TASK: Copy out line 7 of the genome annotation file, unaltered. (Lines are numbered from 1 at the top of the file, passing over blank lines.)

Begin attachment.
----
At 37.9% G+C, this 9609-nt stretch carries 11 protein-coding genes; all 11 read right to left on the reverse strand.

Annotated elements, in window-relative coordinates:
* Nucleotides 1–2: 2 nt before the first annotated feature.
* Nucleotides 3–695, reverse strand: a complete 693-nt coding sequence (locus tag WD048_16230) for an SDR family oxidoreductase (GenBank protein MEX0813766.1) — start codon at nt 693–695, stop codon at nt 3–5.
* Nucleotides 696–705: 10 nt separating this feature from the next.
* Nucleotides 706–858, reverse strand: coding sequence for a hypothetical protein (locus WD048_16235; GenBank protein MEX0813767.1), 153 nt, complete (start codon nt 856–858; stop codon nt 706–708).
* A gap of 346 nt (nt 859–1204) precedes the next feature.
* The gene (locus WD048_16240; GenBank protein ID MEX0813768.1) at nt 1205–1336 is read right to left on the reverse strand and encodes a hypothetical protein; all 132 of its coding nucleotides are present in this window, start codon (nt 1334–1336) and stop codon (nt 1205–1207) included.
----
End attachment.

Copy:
* A gap of 346 nt (nt 859–1204) precedes the next feature.